Less than a year ago, I wrote about what kind of a place our world and Britain is now. I can’t quite believe I’m writing about another terrorist attack.
Last night, 22 people have been killed and 59 people have been injured (figures at the time of writing) after going to a pop concert in Manchester.
Full details aren’t out yet, but I think we can assume that a lot of the 22 will be young people. The first name to be released is that of a 18 year old girl.
18. Just 18.
The second name is that of an 8 year old girl.
Her life had barely started.
Young girls, going to see their favourite singer. For Saffie Roussos, it may have been her first pop concert. They will have had the tickets for months, ever since they went on sale; they might have been a Christmas or a Birthday present.
Families torn apart at a pop concert. How many times has the Manchester Arena been filled with families, fans, music lovers. Why this concert? Why any concert? Why pick an event where people gather to see their music idols?
I’ve been to so many concerts in my life. I have loved each and every one of them. Hundreds or thousands of people come together, from all walks of life, to spend one night singing along to their favourite songs, and being entertained.
The concert was Ariana Grande’s. I knew she was close to my age, so I googled it for this post. She’s 3 weeks older than me. That’s it. Through no fault of her own, by simply performing and entertaining her army of young fans and their families, she will now have to cope with this for the rest of her life.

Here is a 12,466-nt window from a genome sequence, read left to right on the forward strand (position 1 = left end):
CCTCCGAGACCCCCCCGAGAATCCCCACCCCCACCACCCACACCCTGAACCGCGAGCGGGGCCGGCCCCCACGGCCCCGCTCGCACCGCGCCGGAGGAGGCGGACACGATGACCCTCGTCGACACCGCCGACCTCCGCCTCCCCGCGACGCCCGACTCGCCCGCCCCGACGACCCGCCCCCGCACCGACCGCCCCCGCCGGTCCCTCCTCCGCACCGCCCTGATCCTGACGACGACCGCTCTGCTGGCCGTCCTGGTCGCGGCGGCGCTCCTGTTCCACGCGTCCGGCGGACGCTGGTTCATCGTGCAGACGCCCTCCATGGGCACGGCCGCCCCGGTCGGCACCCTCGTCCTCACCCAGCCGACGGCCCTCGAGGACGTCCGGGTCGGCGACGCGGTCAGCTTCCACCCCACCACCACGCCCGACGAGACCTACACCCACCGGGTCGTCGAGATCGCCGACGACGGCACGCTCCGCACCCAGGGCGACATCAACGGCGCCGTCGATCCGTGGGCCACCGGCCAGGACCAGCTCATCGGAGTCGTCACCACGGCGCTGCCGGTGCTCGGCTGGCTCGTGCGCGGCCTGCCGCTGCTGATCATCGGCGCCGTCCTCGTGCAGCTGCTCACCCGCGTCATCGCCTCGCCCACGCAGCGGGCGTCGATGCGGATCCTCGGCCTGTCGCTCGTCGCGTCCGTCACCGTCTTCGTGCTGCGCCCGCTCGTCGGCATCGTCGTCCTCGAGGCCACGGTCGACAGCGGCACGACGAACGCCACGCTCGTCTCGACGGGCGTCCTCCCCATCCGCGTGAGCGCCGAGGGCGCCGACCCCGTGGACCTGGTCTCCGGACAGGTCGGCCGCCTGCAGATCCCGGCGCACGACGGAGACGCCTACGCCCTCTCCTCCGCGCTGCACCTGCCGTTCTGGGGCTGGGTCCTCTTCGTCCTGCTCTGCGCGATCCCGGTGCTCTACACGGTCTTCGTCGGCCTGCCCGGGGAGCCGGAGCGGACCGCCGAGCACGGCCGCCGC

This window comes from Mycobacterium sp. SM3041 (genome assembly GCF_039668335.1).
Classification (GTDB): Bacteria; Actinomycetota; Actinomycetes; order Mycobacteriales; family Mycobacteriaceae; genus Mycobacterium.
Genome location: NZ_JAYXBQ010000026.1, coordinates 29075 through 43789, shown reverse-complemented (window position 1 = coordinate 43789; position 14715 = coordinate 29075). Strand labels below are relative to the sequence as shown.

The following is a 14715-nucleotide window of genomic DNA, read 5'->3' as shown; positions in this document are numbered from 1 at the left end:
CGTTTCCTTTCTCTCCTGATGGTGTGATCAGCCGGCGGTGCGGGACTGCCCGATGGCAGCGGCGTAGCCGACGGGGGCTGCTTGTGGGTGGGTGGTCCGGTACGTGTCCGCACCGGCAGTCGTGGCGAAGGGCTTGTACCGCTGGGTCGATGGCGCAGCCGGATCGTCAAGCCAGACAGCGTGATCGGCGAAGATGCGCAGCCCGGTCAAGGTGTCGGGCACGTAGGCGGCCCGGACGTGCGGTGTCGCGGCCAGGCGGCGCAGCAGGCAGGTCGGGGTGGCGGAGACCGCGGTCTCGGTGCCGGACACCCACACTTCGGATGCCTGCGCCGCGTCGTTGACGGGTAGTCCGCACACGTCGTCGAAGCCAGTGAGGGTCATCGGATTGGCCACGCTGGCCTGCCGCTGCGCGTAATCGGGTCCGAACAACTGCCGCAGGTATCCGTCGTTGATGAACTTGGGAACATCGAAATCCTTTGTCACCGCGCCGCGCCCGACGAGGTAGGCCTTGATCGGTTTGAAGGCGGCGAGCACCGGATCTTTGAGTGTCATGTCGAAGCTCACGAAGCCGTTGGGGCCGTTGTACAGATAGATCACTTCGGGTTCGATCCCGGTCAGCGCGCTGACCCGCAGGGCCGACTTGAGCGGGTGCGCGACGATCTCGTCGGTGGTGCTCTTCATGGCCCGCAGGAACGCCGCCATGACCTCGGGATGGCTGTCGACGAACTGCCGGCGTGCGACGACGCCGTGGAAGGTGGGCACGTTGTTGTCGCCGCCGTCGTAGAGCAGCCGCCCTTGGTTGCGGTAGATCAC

All the families will have to cope with this for the rest of their lives.
I woke up this morning, checked my phone to see this awful news. I felt shock, deep sadness for the victims, pain for the families, and anguish for Ariana, her team, and everyone who works at the arena.
But then I felt immense pride. Pride in all my friends in Manchester. The messages of spare rooms. The offers of tea and food. My friend who is a nurse in Manchester. And then pride of every person defiantly sending the message out to the world that we won’t be torn down by this.
I rolled over, snuggled up to my boyfriend, and told him I loved him. I felt very blessed and lucky to have woken up with my love. Everyone will hold their loved ones close today. We do every day, but some days we hold them dearer and tighter.
We mustn’t forget the joys of this world. In Hull today, we have glorious sunshine. I walked to work, listened to the birds and looked up at the blue skies. We are so lucky to live in a country where people come together against the evil ones that do things like this. How blessed we really are to have such incredible spirit and emergency services.
Love is more powerful than a suicide bomber. We must still feel happiness and pride in our cities, our country and our people. Awful things will still happen, but it is how we repair and march on that really matters and makes us who we are.
My deepest sympathies go out to all those affected by what happened in Manchester.
Featured image credit to Getty Images/BBC news.